In addition to the overall economic benefits hunting activities provide to all Michigan citizens, hunters essentially foot the bill for nearly all wildlife conservation and management that is carried out in the state. Money from the purchase of licenses is not only directly invested in managing wildlife populations and habitat, but every license dollar is matched with 3 dollars generated through federal excise taxes on hunting equipment.

Hunting also serves as a tool to manage wildlife populations in public areas. Deer can be the source of some negative impacts such as damage to crops and forest products, deer-vehicle collisions, and helping to sustain diseases such as bovine tuberculosis. The preference deer have for eating some plant species over others can even lead abundant deer to influence how our forests look and function as habitat for other wildlife. The only feasible means of addressing these potential negative impacts at a substantial geographic scale is through setting hunting regulations to reduce or maintain deer populations at a certain level.

Finally, there are a variety of social and cultural values associated with hunting deer and other wildlife. Public awareness has grown about the impacts of the choices we make about what to eat and how that food gets to our tables, and many hunters take pride in providing their families a healthy, sustainable, local source of nourishment. And whether or not hunters are successful in harvesting game, a day outside and time spent with friends and family are always key benefits of hunting. In fact, surveys of hunters consistently show that these benefits of the overall hunting experience are the leading reasons driving hunting participation.

Where are some popular hunting locations in Michigan and/or in the Upper Peninsula?

Michigan is blessed with an abundance of public land. About 40% of the Upper Peninsula and 30% of the Northern Lower Peninsula is in public ownership. In the Southern Lower Peninsula, 3% of the land is publicly owned, but there are some locations with sizeable State Game Areas or Recreation Areas that provide abundant hunting opportunities. Compared to many other states in the region and around the country, nearly all Michigan residents are reasonably close to land that is open to public hunting.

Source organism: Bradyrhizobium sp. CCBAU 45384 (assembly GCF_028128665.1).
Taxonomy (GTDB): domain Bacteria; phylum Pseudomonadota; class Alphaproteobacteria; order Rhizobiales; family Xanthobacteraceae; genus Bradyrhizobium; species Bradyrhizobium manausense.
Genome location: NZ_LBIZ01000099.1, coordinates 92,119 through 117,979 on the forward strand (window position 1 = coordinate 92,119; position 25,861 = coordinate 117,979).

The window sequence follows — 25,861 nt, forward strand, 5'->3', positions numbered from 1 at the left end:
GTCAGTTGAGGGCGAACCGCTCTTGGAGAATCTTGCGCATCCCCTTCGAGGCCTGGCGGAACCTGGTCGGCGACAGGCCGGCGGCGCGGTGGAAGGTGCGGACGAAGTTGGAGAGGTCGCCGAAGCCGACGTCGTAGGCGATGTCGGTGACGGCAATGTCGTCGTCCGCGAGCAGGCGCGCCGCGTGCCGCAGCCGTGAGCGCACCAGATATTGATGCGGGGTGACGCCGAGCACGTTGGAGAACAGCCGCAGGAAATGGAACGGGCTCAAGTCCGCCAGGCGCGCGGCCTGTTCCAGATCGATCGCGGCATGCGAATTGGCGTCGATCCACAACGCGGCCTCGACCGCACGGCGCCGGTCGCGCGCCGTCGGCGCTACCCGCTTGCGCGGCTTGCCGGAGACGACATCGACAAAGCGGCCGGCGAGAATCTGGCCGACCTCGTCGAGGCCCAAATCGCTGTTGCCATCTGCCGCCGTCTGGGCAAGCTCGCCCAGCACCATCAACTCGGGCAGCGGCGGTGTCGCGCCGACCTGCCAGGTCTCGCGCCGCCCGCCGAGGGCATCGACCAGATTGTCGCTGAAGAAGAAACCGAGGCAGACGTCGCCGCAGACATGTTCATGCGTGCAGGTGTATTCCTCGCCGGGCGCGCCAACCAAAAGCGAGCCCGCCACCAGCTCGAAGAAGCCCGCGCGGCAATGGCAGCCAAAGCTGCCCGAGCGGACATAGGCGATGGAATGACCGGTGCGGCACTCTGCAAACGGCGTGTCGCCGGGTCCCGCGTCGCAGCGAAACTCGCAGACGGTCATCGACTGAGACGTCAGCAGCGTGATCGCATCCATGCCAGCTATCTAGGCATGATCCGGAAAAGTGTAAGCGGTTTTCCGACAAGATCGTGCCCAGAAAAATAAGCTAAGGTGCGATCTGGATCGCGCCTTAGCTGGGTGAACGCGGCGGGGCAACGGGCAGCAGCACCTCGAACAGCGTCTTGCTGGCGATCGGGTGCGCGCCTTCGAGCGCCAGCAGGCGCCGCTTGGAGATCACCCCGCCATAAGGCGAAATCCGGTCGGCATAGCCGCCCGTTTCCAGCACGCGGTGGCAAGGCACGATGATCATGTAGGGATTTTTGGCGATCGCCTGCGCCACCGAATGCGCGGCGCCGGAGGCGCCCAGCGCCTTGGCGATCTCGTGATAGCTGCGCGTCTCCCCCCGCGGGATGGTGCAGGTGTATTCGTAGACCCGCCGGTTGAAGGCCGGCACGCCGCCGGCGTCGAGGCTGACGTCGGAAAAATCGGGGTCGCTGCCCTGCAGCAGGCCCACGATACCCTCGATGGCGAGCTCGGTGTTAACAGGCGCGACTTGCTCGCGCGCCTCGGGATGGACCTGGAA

Do people travel to Michigan just for hunting? Beyond deer hunting, what are some other popular animals to hunt in Michigan?

About 20,000 out-of-state hunters pursue deer in Michigan each year, not including college students that are entitled to purchase resident licenses and Military Licenses that are also available to non-residents serving in the armed forces. Michigan is home to the largest dedicated state forest system in the nation, as well as several significant national forests, and a large network of private land open to public access. This draws out-of-state residents to Michigan to hunt forest wildlife such as bears, grouse, woodcock, and snowshoe hare. Squirrels, rabbits, and pheasants are more abundant in southern Michigan, and while there are good hunting opportunities for these animals on public land areas in the region, it is also often easier to get permission to hunt these small game on the predominantly private land in this region than it is to compete for access to hunt white-tailed deer, the state’s most popular species. Turkey hunting has grown in popularity in Michigan as well as many other areas of the country, and there are opportunities to hunt turkeys in every part of the state.

Are there any hunting traditions in Michigan (or in general)?

Many early deer hunting traditions that still persist to this day developed around the need for “going north to deer camp.” In decades past, there were very few deer in southern Michigan, and so the only place deer could be hunted in the state was in the Upper Peninsula and Northern Lower Peninsula. Many Michigan citizens already live “up north,” but even in those regions, many families or groups of friends pitched in together to purchase land specifically for hunting and build a cabin to use as a “deer camp.” Many others loaded up camping gear or trailers and made annual pilgrimages to public land to literally camp while pursuing deer.

Many hunters still observe these traditions, but over the last few decades, deer numbers in southern Michigan have grown to provide ample hunting opportunity in that region of the state as well.

Where can people go for more information about hunting rules and information?

The following resources are available for people to learn more about hunting regulations, locations and best practices, and donation programs.

Michigan Department of Natural Resources (DNR). You can also follow the DNR on Twitter @MichiganDNR, @MichiganDNR_UP and @MDNRdeer

Department of Fisheries and Wildlife at Michigan State University

Mi-HUNT Interactive Web Application: www.michigan.gov/mihunt